Why Should You Investigate John o’Groats As A Holiday Destination?

Generally regarded as the most northerly outpost on the British mainland, John o’Groats is etched in the national consciousness of many people, thanks to the many times it has featured as the starting point of many intrepid people’s epic attempts to walk, run, cycle or travel by any other possible means between it and Land’s End in Cornwall, its equivalent at the southern tip of the island.

At 690 miles from London, it holds a fascination with many people from the English capital, as the furthest-flung outpost from the city.

Named after Jan de Groote, a Dutchman who inaugurated a ferry service between the village and the Orkney Islands in the late 15th century, it can hardly be called a town, as it has a mere 310 permanent residents.

John o Groats sign

Tourists visit John O’Groats from all over the world, largely thanks to its perception as the most northerly spot on the British mainland. And few people would argue that it is remote. The nearest city is Inverness, to which it is linked by the A9 trunk road, but that is 169 miles away, and the drive takes about 4½ hours. So if you’re looking for a holiday retreat which is quiet, remote and a world away from the hustle and bustle of urban life, you could hardly find a better choice.

Although it is technically in the Scottish Highlands, John O’Groats is, in fact, one of the region’s lowest-lying points. It is popular as a holiday base among wildlife enthusiasts, who come to explore the numerous wildlife havens in the area, as well as the natural history display at nearby Dunnet Bay.

Residents of the area dating back many years have donated items encapsulating their lives in this remote region to help form a unique display which is central to the attractions at the ‘Last House in Scotland’. This free museum also offers a popular facility for buying John O’Groats postcards, and having them postmarked with the village’s name.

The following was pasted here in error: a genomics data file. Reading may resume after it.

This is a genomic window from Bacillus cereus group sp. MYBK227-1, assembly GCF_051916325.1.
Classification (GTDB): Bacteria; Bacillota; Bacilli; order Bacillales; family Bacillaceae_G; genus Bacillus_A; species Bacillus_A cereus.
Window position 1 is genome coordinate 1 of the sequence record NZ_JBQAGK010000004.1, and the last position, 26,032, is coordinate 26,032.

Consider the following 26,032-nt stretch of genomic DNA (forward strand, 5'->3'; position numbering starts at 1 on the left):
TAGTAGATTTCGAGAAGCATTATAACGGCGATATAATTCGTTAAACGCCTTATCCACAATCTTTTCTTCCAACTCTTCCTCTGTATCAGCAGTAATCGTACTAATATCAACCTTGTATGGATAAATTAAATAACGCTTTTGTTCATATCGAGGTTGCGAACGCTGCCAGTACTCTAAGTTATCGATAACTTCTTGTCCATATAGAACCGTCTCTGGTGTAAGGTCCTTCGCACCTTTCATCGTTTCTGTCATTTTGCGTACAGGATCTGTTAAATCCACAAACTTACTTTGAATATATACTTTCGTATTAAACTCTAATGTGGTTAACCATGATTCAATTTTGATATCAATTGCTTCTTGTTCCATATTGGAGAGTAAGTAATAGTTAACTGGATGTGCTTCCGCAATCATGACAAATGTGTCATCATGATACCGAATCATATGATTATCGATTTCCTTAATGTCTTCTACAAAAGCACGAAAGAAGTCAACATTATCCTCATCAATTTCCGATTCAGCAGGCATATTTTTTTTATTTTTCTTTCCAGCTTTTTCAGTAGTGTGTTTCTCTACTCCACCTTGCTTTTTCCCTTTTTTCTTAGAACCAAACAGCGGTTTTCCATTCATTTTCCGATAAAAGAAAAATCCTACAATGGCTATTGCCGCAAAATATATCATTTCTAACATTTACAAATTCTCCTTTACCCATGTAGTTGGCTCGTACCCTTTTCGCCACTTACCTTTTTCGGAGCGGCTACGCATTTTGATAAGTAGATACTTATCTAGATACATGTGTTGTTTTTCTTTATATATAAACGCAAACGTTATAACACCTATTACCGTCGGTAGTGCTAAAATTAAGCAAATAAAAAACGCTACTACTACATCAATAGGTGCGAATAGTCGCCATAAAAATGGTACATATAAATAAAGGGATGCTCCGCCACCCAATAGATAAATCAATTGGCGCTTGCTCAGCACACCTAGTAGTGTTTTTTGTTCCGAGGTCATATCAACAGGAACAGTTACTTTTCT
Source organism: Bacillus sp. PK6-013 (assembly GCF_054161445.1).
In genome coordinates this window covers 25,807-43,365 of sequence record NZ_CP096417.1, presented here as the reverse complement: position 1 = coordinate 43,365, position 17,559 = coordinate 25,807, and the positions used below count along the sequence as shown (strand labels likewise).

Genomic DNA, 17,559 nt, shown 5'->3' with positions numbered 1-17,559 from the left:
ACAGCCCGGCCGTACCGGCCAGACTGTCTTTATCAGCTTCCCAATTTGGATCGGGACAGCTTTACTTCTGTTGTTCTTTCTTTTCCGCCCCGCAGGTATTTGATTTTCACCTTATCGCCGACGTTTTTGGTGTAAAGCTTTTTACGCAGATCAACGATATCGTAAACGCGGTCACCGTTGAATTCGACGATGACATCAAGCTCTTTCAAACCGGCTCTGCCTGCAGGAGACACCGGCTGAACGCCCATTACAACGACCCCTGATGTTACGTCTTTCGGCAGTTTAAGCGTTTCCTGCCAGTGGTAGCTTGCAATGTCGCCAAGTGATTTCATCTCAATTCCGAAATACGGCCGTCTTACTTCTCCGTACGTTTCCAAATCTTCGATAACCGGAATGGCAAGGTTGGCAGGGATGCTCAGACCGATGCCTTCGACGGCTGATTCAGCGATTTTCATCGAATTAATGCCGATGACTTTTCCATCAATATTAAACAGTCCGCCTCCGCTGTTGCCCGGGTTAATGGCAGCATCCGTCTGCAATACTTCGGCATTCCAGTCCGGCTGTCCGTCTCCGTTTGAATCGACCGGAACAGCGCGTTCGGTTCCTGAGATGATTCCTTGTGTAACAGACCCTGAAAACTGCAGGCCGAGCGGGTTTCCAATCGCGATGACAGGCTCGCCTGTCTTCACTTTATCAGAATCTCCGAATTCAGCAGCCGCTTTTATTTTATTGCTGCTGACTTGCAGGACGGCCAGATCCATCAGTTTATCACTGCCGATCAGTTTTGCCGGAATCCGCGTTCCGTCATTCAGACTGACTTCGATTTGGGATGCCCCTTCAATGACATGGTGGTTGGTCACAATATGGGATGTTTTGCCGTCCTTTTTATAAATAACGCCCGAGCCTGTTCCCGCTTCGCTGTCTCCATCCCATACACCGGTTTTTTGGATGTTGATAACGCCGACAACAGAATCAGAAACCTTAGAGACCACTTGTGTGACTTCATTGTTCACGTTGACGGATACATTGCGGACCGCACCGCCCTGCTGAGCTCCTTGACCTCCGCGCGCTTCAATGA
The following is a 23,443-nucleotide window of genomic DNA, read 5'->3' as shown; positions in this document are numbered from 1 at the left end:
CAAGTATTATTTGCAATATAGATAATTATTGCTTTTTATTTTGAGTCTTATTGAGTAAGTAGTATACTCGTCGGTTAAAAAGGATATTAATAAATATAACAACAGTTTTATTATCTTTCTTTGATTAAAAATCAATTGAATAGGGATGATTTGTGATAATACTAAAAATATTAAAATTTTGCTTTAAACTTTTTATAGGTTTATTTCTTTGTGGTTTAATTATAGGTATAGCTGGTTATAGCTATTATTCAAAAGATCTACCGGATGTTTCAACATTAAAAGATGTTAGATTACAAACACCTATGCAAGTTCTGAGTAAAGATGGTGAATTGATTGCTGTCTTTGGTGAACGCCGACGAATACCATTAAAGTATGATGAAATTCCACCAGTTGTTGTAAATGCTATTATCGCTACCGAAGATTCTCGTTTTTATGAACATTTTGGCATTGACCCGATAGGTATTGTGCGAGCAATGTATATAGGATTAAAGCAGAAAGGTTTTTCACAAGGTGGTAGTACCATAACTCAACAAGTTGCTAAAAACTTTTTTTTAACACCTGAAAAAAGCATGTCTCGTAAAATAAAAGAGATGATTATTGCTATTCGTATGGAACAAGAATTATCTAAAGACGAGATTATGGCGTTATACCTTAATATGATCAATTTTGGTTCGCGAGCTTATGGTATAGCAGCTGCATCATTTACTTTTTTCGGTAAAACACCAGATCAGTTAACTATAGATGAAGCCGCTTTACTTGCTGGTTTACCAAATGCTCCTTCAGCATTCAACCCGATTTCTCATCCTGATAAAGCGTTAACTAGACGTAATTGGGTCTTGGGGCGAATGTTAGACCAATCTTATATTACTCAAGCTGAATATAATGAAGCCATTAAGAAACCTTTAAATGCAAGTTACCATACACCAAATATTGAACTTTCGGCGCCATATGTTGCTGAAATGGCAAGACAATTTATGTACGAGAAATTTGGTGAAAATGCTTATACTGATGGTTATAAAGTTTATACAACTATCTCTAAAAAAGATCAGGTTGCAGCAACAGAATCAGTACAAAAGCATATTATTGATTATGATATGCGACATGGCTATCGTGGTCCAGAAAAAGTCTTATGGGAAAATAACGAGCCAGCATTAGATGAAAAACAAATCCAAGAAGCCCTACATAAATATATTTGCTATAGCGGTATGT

The Royal family has a strong attachment to the area which goes back many centuries, and the Castle of Mey, six miles down the road, was the official residence of the late Queen Mother in the Caithness region.

Sports enthusiasts can play golf at the nearby courses in Wick and Thurso, while the area, as might be expected is blessed with abundant local walks allowing visitors to appreciate the true wild beauty of the North Sea coast. The Duncansby Head lighthouse is within easy reach, and its main feature is that it is one of very few square lighthouses in the country. Nearby, in Dunnet Forest, you can get completely lost in the peace and quiet of the area, where all the sounds you’ll hear will be those of the forest’s natural inhabitants.

While you may need a car to get the most from visiting this unique area, you can still nevertheless find all the amenities you’ll need, provided by operators of luxury holiday rental complexes, where you’ll feel far from out on a limb. It you’ve visited Scotland before, though, but haven’t been this far north, you’ll be relieved to know that the area encapsulates everything that makes the country such a popular and inspiring holiday destination.

This post was contributed by Lesley Sampson a freelance blogger who often covers travel topics such as how to find luxury self catering uk holidays.